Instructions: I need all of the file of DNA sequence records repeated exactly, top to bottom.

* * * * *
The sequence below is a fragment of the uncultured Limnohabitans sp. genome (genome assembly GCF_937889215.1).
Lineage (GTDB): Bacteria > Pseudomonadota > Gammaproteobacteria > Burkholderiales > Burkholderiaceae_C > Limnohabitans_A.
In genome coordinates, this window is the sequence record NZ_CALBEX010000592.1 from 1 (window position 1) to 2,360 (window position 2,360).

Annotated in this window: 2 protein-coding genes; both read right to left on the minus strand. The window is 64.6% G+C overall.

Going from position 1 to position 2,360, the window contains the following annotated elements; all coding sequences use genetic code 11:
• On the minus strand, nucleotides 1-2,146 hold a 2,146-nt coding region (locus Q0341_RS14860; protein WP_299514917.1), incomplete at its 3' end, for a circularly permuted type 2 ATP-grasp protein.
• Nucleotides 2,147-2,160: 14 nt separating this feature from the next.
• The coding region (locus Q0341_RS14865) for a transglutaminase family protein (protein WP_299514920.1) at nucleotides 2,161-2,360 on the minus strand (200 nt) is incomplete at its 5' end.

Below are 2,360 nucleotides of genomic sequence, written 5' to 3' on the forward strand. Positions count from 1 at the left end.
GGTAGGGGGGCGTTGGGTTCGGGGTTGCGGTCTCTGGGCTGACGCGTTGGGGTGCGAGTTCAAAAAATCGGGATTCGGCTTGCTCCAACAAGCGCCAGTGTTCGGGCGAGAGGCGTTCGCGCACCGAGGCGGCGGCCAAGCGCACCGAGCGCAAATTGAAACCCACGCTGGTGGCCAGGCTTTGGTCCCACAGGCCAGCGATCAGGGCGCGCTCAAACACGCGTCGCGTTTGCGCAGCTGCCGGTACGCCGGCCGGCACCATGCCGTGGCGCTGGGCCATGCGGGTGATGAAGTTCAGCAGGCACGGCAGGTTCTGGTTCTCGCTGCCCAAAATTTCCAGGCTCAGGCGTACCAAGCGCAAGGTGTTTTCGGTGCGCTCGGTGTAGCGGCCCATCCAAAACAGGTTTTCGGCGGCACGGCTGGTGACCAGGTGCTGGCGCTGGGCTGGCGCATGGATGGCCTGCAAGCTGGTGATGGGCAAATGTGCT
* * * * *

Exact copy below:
The sequence below is a fragment of the uncultured Limnohabitans sp. genome (genome assembly GCF_937889215.1).
Lineage (GTDB): Bacteria > Pseudomonadota > Gammaproteobacteria > Burkholderiales > Burkholderiaceae_C > Limnohabitans_A.
In genome coordinates, this window is the sequence record NZ_CALBEX010000592.1 from 1 (window position 1) to 2,360 (window position 2,360).

Annotated in this window: 2 protein-coding genes; both read right to left on the minus strand. The window is 64.6% G+C overall.

Going from position 1 to position 2,360, the window contains the following annotated elements; all coding sequences use genetic code 11:
• On the minus strand, nucleotides 1-2,146 hold a 2,146-nt coding region (locus Q0341_RS14860; protein WP_299514917.1), incomplete at its 3' end, for a circularly permuted type 2 ATP-grasp protein.
• Nucleotides 2,147-2,160: 14 nt separating this feature from the next.
• The coding region (locus Q0341_RS14865) for a transglutaminase family protein (protein WP_299514920.1) at nucleotides 2,161-2,360 on the minus strand (200 nt) is incomplete at its 5' end.

Below are 2,360 nucleotides of genomic sequence, written 5' to 3' on the forward strand. Positions count from 1 at the left end.
GGTAGGGGGGCGTTGGGTTCGGGGTTGCGGTCTCTGGGCTGACGCGTTGGGGTGCGAGTTCAAAAAATCGGGATTCGGCTTGCTCCAACAAGCGCCAGTGTTCGGGCGAGAGGCGTTCGCGCACCGAGGCGGCGGCCAAGCGCACCGAGCGCAAATTGAAACCCACGCTGGTGGCCAGGCTTTGGTCCCACAGGCCAGCGATCAGGGCGCGCTCAAACACGCGTCGCGTTTGCGCAGCTGCCGGTACGCCGGCCGGCACCATGCCGTGGCGCTGGGCCATGCGGGTGATGAAGTTCAGCAGGCACGGCAGGTTCTGGTTCTCGCTGCCCAAAATTTCCAGGCTCAGGCGTACCAAGCGCAAGGTGTTTTCGGTGCGCTCGGTGTAGCGGCCCATCCAAAACAGGTTTTCGGCGGCACGGCTGGTGACCAGGTGCTGGCGCTGGGCTGGCGCATGGATGGCCTGCAAGCTGGTGATGGGCAAATGTGCT